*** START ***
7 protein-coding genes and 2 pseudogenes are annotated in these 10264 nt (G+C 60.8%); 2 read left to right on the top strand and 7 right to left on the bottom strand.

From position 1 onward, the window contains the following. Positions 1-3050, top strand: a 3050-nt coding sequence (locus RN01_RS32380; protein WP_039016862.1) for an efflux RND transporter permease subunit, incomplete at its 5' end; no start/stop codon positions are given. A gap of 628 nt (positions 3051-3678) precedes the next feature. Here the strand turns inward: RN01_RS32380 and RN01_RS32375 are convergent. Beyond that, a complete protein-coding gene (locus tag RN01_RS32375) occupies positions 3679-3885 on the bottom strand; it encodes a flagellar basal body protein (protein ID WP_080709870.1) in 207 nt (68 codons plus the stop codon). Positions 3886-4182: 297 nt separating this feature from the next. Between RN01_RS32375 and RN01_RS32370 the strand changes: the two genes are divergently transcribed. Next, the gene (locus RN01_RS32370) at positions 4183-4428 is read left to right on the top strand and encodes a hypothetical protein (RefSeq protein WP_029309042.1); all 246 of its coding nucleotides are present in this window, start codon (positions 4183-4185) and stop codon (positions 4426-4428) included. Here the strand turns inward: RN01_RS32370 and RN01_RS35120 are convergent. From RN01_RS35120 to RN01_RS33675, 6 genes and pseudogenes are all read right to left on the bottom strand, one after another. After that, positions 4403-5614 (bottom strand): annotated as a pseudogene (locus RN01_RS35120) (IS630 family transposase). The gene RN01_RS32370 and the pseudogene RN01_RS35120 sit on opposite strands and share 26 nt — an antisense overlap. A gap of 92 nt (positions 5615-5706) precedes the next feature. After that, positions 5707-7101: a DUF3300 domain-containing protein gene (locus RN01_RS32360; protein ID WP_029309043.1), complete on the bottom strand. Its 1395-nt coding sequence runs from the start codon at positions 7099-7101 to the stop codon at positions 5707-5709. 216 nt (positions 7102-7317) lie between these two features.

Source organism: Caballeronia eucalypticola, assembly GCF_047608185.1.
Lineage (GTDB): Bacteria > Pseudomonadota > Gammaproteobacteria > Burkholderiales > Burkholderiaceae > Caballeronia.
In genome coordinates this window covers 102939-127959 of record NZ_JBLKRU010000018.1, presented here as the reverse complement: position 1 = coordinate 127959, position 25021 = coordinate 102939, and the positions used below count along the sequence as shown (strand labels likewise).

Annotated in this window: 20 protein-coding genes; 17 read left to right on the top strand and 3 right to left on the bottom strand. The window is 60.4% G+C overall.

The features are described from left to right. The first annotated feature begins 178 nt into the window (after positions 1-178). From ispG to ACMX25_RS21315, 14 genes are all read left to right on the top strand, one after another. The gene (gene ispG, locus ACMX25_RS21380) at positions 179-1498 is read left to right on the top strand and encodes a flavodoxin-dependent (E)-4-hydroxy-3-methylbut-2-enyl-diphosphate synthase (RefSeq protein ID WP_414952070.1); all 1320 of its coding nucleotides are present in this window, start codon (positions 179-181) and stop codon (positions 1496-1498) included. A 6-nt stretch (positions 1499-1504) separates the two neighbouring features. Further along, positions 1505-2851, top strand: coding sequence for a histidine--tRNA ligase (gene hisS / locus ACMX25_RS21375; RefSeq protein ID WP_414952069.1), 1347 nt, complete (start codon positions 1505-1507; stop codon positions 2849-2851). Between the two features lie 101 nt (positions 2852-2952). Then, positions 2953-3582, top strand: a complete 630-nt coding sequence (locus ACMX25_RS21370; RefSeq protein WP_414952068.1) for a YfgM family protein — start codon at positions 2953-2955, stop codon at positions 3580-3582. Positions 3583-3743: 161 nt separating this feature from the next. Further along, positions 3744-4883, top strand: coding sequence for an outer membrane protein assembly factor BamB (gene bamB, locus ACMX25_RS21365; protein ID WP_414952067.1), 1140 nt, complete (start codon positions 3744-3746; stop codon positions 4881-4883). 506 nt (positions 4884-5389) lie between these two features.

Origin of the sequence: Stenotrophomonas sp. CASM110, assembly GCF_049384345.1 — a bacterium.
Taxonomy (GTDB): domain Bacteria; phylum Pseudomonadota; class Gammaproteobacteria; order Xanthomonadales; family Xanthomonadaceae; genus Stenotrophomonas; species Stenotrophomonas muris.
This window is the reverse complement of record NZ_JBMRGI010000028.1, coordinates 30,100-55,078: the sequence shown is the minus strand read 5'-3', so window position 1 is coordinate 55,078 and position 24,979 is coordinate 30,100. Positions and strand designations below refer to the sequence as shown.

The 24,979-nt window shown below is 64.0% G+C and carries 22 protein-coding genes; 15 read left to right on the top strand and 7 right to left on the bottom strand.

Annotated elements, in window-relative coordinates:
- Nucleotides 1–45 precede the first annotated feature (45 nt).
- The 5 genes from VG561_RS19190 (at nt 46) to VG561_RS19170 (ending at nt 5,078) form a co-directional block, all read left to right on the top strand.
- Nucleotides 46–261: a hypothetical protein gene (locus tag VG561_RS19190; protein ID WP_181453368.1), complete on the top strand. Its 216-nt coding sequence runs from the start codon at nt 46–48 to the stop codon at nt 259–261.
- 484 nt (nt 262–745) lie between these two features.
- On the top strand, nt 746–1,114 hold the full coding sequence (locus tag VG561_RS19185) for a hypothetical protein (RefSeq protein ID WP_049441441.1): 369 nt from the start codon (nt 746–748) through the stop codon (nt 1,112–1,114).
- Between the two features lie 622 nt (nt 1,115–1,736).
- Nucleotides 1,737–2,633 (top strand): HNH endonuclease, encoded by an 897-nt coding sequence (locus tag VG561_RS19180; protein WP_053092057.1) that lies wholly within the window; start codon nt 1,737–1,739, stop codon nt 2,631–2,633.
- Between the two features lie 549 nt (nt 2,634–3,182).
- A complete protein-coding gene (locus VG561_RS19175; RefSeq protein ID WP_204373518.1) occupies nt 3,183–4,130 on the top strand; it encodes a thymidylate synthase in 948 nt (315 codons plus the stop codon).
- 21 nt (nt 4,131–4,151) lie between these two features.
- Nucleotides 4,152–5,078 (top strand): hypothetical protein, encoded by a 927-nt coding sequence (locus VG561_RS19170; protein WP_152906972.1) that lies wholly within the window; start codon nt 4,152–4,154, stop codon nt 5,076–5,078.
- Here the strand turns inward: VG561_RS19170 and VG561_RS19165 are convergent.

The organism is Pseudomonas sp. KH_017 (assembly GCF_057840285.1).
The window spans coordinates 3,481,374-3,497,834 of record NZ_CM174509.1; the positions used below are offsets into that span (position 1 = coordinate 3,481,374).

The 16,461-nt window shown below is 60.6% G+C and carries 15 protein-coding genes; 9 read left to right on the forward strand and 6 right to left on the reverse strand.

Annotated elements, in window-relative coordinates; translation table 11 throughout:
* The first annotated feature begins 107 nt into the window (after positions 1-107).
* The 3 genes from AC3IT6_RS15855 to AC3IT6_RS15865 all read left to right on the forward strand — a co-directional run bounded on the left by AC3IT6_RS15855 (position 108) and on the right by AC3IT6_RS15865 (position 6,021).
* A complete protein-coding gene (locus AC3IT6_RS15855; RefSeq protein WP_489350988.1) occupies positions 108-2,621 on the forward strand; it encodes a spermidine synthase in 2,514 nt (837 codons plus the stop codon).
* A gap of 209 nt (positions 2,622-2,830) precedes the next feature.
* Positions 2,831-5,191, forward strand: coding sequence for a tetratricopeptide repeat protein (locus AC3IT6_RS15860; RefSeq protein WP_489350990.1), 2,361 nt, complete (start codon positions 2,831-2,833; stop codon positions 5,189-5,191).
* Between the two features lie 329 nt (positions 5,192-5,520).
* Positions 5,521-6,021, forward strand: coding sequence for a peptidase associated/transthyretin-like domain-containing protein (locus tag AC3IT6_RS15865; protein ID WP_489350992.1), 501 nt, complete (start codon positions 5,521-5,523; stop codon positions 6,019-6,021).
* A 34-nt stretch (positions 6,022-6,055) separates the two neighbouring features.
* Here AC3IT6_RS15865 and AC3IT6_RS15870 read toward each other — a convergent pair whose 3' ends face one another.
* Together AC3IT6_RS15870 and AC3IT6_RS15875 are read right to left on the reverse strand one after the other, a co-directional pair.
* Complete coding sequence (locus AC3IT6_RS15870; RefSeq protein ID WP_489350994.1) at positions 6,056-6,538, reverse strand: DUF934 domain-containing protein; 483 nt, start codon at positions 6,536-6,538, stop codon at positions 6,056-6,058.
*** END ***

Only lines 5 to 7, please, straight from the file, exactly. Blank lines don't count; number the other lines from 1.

In genome coordinates this window covers 102939-127959 of record NZ_JBLKRU010000018.1, presented here as the reverse complement: position 1 = coordinate 127959, position 25021 = coordinate 102939, and the positions used below count along the sequence as shown (strand labels likewise).

Annotated in this window: 20 protein-coding genes; 17 read left to right on the top strand and 3 right to left on the bottom strand. The window is 60.4% G+C overall.

The features are described from left to right. The first annotated feature begins 178 nt into the window (after positions 1-178). From ispG to ACMX25_RS21315, 14 genes are all read left to right on the top strand, one after another. The gene (gene ispG, locus ACMX25_RS21380) at positions 179-1498 is read left to right on the top strand and encodes a flavodoxin-dependent (E)-4-hydroxy-3-methylbut-2-enyl-diphosphate synthase (RefSeq protein ID WP_414952070.1); all 1320 of its coding nucleotides are present in this window, start codon (positions 179-181) and stop codon (positions 1496-1498) included. A 6-nt stretch (positions 1499-1504) separates the two neighbouring features. Further along, positions 1505-2851, top strand: coding sequence for a histidine--tRNA ligase (gene hisS / locus ACMX25_RS21375; RefSeq protein ID WP_414952069.1), 1347 nt, complete (start codon positions 1505-1507; stop codon positions 2849-2851). Between the two features lie 101 nt (positions 2852-2952). Then, positions 2953-3582, top strand: a complete 630-nt coding sequence (locus ACMX25_RS21370; RefSeq protein WP_414952068.1) for a YfgM family protein — start codon at positions 2953-2955, stop codon at positions 3580-3582. Positions 3583-3743: 161 nt separating this feature from the next. Further along, positions 3744-4883, top strand: coding sequence for an outer membrane protein assembly factor BamB (gene bamB, locus ACMX25_RS21365; protein ID WP_414952067.1), 1140 nt, complete (start codon positions 3744-3746; stop codon positions 4881-4883). 506 nt (positions 4884-5389) lie between these two features.